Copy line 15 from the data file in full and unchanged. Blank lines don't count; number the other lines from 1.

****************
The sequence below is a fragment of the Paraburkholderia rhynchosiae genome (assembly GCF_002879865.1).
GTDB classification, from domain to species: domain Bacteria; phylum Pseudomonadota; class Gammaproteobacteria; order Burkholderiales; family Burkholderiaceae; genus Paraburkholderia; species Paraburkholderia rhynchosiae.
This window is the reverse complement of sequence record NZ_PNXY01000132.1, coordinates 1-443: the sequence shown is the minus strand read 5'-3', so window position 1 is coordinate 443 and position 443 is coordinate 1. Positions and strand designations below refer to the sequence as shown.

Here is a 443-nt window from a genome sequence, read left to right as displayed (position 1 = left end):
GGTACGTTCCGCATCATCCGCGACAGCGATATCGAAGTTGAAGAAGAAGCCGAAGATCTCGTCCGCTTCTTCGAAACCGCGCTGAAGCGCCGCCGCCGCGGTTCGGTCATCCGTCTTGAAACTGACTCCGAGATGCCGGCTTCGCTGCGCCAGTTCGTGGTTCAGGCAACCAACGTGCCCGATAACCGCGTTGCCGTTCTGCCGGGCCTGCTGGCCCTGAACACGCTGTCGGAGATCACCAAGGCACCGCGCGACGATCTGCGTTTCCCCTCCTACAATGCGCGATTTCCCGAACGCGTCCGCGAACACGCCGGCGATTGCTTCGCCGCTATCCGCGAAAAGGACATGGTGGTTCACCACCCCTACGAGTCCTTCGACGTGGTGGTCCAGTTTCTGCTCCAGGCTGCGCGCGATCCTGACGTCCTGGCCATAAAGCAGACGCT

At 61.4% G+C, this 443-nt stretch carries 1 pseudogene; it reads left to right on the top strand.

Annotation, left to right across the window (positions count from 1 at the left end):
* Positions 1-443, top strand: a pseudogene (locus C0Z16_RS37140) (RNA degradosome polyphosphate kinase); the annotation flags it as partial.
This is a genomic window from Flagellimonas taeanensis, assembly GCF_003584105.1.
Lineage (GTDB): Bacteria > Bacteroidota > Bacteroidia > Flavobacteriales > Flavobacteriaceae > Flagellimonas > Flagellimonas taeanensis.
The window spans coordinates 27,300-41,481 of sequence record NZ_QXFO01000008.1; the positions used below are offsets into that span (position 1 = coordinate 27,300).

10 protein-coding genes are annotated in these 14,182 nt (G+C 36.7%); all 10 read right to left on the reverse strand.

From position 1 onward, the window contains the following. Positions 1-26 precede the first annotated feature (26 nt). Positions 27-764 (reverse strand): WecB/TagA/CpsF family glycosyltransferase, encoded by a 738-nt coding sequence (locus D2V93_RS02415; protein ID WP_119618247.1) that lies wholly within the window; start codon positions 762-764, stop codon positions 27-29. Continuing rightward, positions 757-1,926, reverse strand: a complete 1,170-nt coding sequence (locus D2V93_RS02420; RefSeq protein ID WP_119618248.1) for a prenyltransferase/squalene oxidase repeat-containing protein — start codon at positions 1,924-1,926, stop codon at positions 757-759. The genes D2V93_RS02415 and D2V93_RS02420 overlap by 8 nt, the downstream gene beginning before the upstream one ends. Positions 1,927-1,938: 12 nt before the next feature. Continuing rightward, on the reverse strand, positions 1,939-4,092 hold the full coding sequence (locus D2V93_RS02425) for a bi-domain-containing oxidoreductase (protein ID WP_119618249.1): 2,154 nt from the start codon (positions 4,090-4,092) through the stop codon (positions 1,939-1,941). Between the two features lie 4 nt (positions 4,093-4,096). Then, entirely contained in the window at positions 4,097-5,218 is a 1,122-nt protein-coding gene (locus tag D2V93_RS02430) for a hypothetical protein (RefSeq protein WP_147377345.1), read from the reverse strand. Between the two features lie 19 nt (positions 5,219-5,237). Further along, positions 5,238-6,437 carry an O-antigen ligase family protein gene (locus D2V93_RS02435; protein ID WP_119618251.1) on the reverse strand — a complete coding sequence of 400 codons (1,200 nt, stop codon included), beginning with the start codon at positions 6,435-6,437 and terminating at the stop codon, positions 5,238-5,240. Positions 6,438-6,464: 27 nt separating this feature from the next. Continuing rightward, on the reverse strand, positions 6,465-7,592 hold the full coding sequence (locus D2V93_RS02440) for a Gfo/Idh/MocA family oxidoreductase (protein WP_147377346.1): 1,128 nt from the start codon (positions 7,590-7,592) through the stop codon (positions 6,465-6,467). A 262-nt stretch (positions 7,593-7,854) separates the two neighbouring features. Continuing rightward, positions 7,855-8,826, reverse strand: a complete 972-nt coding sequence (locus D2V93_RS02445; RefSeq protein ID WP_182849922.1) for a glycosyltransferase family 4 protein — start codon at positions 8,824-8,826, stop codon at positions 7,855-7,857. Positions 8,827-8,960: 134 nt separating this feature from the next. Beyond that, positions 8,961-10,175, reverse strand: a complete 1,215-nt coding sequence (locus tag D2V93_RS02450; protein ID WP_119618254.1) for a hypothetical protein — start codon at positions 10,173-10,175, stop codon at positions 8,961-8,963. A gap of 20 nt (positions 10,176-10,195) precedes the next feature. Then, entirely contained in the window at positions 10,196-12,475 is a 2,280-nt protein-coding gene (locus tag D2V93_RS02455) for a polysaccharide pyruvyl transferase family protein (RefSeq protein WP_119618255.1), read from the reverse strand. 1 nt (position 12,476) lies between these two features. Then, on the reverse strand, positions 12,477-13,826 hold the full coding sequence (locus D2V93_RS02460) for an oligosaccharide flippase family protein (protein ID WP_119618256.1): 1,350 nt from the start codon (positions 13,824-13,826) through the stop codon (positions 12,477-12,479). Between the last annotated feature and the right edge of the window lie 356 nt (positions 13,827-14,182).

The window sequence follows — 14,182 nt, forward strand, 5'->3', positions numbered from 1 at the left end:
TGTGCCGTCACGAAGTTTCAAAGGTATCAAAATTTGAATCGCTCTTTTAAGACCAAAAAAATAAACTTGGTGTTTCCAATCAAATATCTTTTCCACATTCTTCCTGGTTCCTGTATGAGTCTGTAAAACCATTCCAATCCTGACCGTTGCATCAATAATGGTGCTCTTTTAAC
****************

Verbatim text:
TGTGCCGTCACGAAGTTTCAAAGGTATCAAAATTTGAATCGCTCTTTTAAGACCAAAAAAATAAACTTGGTGTTTCCAATCAAATATCTTTTCCACATTCTTCCTGGTTCCTGTATGAGTCTGTAAAACCATTCCAATCCTGACCGTTGCATCAATAATGGTGCTCTTTTAAC